But authorities have not provided details about a possible motive. A number of the dead were identified as brick masons from various Mexican states.
The newspaper El Universal has reported that some of the men may have been involved in building a drug-smuggling tunnel meant to span the border in the Baja California city of Mexicali. The newspaper, citing unidentified sources, said the men were killed after authorities found out about the tunnel project.
Eight men were arrested in Mexicali after police there found the 150-yard-long tunnel, which ended just short of the U.S. border.
In a statement, the attorney general's office said suspect Raul Villa Ortega, the security company owner, worked for a Sinaloa drug figure linked to traffickers known as the Beltran Leyvas. Villa, the suspected mastermind, was armed when the two were arrested Wednesday, authorities said.
The second suspect, Antonio Ramirez Cervantes, is a police commander in the town of Huixquilucan, prosecutors said.
The pile of bodies was among the most grisly developments in what has been a remarkably violent year, as a government crackdown against drug traffickers has stoked bloody feuds among gangs over control of smuggling routes and access to local markets.
In other developments, a Mexican soldier and four suspected hit men were reported dead after a gun battle late Wednesday in Tijuana, Mexican news reports said.
The border city has been the site of violent clashes, mostly between rival factions of the once-powerful Arellano Felix drug gang.
In the northern city of Monterrey, officials at the U.S. Consulate suspended visa services after gunshots apparently were fired nearby. Last weekend, gunmen fired shots at the consulate and hurled a grenade that didn't explode. No one was hurt in either incident.
Obama soft on illegals enforcement
Arrests of illegal immigrant workers have dropped precipitously under President Obama, according to figures released Wednesday. Criminal arrests, administrative arrests, indictments and convictions of illegal immigrants at work sites all fell by more than 50 percent from fiscal 2008 to fiscal 2009.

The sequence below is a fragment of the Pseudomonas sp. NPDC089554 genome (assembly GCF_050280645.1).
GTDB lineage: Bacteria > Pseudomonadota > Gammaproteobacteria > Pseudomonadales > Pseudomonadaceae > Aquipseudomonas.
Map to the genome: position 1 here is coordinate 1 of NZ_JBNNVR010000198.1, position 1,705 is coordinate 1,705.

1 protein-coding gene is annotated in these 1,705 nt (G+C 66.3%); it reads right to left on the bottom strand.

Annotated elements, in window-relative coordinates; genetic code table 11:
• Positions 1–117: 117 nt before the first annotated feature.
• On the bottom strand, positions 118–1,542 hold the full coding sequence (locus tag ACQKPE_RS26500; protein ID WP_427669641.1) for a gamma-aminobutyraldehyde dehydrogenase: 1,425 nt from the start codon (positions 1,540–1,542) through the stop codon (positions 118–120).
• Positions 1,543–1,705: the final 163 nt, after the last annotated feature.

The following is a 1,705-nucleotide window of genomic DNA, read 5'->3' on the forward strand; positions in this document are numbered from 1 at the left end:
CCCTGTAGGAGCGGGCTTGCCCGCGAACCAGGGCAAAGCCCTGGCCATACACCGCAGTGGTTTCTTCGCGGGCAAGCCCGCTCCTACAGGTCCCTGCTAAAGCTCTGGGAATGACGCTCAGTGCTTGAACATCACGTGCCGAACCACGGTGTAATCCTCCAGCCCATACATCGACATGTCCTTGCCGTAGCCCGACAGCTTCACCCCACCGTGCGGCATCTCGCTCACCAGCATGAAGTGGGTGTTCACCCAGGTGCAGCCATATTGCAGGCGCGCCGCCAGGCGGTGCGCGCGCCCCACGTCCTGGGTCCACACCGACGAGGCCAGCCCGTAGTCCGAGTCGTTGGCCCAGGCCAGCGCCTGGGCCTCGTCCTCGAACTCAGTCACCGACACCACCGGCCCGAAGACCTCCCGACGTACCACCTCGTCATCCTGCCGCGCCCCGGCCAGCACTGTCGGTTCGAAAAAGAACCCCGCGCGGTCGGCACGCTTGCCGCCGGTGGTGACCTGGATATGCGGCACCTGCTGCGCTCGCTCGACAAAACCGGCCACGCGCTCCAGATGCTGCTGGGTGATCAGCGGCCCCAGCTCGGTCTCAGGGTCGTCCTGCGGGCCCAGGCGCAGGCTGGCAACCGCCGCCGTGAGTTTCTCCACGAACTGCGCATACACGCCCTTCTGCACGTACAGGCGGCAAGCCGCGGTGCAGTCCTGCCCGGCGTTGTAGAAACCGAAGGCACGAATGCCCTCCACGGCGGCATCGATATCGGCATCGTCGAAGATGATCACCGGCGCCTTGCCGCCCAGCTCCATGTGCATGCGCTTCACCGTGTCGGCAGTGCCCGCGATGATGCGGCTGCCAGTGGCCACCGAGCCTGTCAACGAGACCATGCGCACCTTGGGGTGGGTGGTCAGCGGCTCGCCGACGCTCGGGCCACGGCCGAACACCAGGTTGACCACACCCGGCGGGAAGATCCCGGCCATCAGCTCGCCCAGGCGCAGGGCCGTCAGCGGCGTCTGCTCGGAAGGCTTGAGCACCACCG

The figures show that Mr. Obama has made good on his pledge to shift enforcement away from going after illegal immigrant workers themselves - but at the expense of Americans' jobs, said Rep. Lamar Smith of Texas, the Republican who compiled the numbers from the Department of Homeland Security's U.S. Immigration and Customs Enforcement agency (ICE). Mr. Smith, the top Republican on the House Judiciary Committee, said a period of economic turmoil is the wrong time to be cutting enforcement and letting illegal immigrants take jobs that Americans otherwise would hold.
JOKES ON US!
NAPOLITANO PRONOUNCES U.S. BORDER “MORE” SECURE NOW….
WASHINGTON (AP) — The Obama administration has met many of the border security benchmarks Congress set in 2007 as a prerequisite to immigration reform and now it's time to change the law, Homeland Security Secretary Janet Napolitano said Friday.
Napolitano, designated by President Barack Obama to lead the administration's immigration reform efforts, said many members of Congress had said they could support immigration reform, but only after border security improved, Napolitano said.
"Fast forward to today, and many of the benchmarks these members of Congress set in 2007 have been met," she said in a speech to the Center for American Progress, a liberal think tank.
She cited construction of 600 miles of border fence and the hiring of more than 20,000 Border Patrol agents. Illegal immigration has also fallen sharply because of better enforcement and the economy.